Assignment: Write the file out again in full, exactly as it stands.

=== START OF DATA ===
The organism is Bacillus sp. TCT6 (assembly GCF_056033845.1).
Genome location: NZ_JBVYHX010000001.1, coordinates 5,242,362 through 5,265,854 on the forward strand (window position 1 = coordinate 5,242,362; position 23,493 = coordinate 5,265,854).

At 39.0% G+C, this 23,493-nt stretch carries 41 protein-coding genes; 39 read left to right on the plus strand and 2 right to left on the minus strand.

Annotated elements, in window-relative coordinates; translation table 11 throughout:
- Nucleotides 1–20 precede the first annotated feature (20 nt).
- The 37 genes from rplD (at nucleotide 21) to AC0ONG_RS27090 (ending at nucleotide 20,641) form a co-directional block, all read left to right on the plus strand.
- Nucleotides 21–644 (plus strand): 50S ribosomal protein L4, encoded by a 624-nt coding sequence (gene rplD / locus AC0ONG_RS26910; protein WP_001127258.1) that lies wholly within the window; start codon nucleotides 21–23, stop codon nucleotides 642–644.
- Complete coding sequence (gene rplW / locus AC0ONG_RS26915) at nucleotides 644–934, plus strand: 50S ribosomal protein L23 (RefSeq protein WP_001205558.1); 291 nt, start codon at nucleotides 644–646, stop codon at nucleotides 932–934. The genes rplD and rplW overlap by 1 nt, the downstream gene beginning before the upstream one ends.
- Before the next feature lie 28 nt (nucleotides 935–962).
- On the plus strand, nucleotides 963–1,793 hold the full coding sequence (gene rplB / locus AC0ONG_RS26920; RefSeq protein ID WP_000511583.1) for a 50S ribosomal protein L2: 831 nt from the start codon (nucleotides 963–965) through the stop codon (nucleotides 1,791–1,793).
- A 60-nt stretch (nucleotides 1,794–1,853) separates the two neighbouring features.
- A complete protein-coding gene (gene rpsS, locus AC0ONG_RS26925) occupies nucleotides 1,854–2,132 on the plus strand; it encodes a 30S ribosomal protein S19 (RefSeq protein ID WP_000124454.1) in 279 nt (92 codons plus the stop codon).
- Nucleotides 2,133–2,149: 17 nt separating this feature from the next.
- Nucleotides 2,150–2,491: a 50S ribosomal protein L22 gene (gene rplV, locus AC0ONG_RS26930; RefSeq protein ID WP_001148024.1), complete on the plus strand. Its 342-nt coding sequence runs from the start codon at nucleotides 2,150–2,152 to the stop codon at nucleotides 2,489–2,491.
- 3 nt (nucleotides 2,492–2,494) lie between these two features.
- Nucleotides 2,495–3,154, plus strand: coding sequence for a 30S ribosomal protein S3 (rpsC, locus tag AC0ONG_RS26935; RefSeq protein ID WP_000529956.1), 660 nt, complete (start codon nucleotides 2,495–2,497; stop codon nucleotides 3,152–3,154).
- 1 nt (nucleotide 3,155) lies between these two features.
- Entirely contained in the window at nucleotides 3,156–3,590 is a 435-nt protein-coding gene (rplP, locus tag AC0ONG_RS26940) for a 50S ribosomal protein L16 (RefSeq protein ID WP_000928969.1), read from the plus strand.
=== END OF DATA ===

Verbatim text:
The organism is Bacillus sp. TCT6 (assembly GCF_056033845.1).
Genome location: NZ_JBVYHX010000001.1, coordinates 5,242,362 through 5,265,854 on the forward strand (window position 1 = coordinate 5,242,362; position 23,493 = coordinate 5,265,854).

At 39.0% G+C, this 23,493-nt stretch carries 41 protein-coding genes; 39 read left to right on the plus strand and 2 right to left on the minus strand.

Annotated elements, in window-relative coordinates; translation table 11 throughout:
- Nucleotides 1–20 precede the first annotated feature (20 nt).
- The 37 genes from rplD (at nucleotide 21) to AC0ONG_RS27090 (ending at nucleotide 20,641) form a co-directional block, all read left to right on the plus strand.
- Nucleotides 21–644 (plus strand): 50S ribosomal protein L4, encoded by a 624-nt coding sequence (gene rplD / locus AC0ONG_RS26910; protein WP_001127258.1) that lies wholly within the window; start codon nucleotides 21–23, stop codon nucleotides 642–644.
- Complete coding sequence (gene rplW / locus AC0ONG_RS26915) at nucleotides 644–934, plus strand: 50S ribosomal protein L23 (RefSeq protein WP_001205558.1); 291 nt, start codon at nucleotides 644–646, stop codon at nucleotides 932–934. The genes rplD and rplW overlap by 1 nt, the downstream gene beginning before the upstream one ends.
- Before the next feature lie 28 nt (nucleotides 935–962).
- On the plus strand, nucleotides 963–1,793 hold the full coding sequence (gene rplB / locus AC0ONG_RS26920; RefSeq protein ID WP_000511583.1) for a 50S ribosomal protein L2: 831 nt from the start codon (nucleotides 963–965) through the stop codon (nucleotides 1,791–1,793).
- A 60-nt stretch (nucleotides 1,794–1,853) separates the two neighbouring features.
- A complete protein-coding gene (gene rpsS, locus AC0ONG_RS26925) occupies nucleotides 1,854–2,132 on the plus strand; it encodes a 30S ribosomal protein S19 (RefSeq protein ID WP_000124454.1) in 279 nt (92 codons plus the stop codon).
- Nucleotides 2,133–2,149: 17 nt separating this feature from the next.
- Nucleotides 2,150–2,491: a 50S ribosomal protein L22 gene (gene rplV, locus AC0ONG_RS26930; RefSeq protein ID WP_001148024.1), complete on the plus strand. Its 342-nt coding sequence runs from the start codon at nucleotides 2,150–2,152 to the stop codon at nucleotides 2,489–2,491.
- 3 nt (nucleotides 2,492–2,494) lie between these two features.
- Nucleotides 2,495–3,154, plus strand: coding sequence for a 30S ribosomal protein S3 (rpsC, locus tag AC0ONG_RS26935; RefSeq protein ID WP_000529956.1), 660 nt, complete (start codon nucleotides 2,495–2,497; stop codon nucleotides 3,152–3,154).
- 1 nt (nucleotide 3,155) lies between these two features.
- Entirely contained in the window at nucleotides 3,156–3,590 is a 435-nt protein-coding gene (rplP, locus tag AC0ONG_RS26940) for a 50S ribosomal protein L16 (RefSeq protein ID WP_000928969.1), read from the plus strand.